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MRI Better Than CT for Diagnosing Stroke

Posted - Oct. 20, 2004 at 9:50 a.m.



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Dr. Kim Mulvihill reporting Most hospital emergency departments use a C-T scan to take pictures of the brain to diagnose a stroke.

But a new study shows that an M-R-I scan is actually more effective at diagnosing stroke.

And a better diagnosis means patients could get proper treatment sooner.

Eleni Clark/ Stroke Patient: "I got up in the morning and I couldn't see very well, I had double vision."

An MRI brain scan showed that Eleni Clark had had a stroke caused by a blood clot in her brain. MRI, which uses a strong magnetic field is better at finding blood clots than a CT scan, which uses x-rays.

But what about detecting the other kind of neurological stroke, caused by bleeding in the brain? Researchers didn't know if an MRI could find bleeding as well as CT scan could, until now.

Chelsea Kidwell, M.D./ UCLA Medical Center: "The finding that MRI is as accurate as CT for the detection of bleeding within the brain is a major advance in acute stroke care and will change medical practice."

As reported in the Journal of the American Medical Association, researchers performed both types of scand on about two hundred stroke patients, to see if MRI was as good as CT at detecting hemorrhages-- bleeding in the brain.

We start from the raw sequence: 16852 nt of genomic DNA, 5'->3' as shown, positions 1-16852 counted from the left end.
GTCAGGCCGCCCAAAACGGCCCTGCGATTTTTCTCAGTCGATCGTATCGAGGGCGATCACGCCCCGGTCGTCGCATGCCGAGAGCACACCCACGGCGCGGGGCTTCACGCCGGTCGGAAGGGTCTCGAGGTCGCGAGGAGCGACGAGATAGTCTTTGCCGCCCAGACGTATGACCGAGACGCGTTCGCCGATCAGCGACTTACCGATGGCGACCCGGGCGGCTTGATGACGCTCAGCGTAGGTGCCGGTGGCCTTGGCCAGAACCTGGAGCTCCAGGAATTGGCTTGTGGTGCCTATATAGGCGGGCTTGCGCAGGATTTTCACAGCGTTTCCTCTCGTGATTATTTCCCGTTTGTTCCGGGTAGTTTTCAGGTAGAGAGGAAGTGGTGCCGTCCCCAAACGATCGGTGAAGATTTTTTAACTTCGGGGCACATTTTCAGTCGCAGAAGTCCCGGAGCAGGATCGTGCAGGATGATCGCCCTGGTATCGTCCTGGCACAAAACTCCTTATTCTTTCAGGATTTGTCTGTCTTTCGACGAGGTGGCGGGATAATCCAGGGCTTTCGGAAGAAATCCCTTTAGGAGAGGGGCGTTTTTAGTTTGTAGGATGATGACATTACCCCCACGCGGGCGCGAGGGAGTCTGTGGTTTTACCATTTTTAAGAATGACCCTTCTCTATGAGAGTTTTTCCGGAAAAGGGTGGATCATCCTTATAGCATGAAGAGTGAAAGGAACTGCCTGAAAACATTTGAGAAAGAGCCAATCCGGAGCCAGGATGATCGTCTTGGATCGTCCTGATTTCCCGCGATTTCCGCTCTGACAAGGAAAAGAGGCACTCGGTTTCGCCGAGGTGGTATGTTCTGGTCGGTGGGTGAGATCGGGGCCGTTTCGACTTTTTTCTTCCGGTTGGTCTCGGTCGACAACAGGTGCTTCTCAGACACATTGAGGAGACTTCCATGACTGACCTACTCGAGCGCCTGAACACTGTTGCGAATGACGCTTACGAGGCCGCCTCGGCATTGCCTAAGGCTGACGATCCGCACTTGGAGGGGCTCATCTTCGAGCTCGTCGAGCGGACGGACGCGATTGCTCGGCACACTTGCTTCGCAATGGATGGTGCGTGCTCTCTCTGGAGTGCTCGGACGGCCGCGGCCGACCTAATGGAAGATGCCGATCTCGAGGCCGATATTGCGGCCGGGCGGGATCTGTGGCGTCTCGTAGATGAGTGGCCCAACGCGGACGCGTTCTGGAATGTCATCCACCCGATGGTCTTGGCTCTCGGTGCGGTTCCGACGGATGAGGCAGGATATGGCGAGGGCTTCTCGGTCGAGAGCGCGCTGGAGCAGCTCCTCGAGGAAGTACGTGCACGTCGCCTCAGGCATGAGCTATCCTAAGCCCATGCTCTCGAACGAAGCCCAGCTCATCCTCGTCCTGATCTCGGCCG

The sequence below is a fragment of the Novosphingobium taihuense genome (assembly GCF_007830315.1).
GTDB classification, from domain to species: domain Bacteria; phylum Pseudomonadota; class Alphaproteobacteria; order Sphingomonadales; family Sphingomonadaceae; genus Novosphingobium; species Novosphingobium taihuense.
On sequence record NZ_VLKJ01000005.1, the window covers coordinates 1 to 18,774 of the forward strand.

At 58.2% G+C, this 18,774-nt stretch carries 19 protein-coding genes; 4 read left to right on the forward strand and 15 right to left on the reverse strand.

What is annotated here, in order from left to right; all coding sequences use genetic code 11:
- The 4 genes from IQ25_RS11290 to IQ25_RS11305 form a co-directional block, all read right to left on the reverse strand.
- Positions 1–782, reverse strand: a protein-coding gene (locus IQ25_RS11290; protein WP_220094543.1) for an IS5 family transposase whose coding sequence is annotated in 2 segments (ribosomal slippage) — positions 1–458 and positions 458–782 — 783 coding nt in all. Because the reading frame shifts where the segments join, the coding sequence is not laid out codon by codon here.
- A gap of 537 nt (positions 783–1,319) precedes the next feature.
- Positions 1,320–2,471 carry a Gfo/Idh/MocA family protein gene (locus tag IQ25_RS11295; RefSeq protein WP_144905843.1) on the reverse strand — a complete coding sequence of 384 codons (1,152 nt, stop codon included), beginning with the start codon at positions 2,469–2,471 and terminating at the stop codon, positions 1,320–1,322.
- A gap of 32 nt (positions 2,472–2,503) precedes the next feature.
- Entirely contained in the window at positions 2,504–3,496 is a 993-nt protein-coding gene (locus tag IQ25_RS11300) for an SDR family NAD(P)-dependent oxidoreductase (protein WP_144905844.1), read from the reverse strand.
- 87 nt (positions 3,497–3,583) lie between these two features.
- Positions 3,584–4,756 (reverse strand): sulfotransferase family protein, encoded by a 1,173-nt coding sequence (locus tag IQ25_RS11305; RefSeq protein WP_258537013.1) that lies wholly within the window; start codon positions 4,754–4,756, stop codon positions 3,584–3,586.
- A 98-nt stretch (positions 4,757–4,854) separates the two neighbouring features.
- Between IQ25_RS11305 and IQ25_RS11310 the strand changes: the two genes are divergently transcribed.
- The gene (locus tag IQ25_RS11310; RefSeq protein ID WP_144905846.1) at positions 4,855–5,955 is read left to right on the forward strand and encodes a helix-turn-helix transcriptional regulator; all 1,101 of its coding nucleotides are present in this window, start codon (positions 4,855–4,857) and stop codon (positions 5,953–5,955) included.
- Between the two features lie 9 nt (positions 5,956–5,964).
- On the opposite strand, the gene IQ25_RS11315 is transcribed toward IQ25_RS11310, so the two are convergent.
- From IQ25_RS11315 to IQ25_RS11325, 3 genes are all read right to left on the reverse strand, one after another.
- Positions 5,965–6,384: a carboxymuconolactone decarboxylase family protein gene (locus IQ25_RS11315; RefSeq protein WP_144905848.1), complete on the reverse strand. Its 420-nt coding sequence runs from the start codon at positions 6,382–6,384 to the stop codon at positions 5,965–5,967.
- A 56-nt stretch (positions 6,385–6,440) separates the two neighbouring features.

Chelsea Kidwell, MD: "We found that MRI was detecting hemorrhages not seen on CT."

So what should patients do with this information? After all, not all hospitals have MRI equipment."

Steven Warach, MD, PhD, National Institutes of Health: "If you have a stroke or if you're with someone who has a stroke, dial 9-1-1 and get to the local hospital as quickly as possible. That's not the time to start discussing with the hospital whether than have a CT scan or an MRI."

As for Eleni, she's glad she had the MRI.

Eleni Clark: "You know in my mind an MRI is probably better than a CT because I didn't get any radiation from the procedure and they were able to pick up immediately and know how to treat it."

And proper treatment is the whole point of accurate brain scans.

Some hospitals that have both M-R-I and C-T scans have been using both, to be sure they catch either blood clots or bleeding in the brain.

But this study shows that MRI alone can be used as the sole brain-scanning method for patients who come to the hospital with stroke, saving time and expense.

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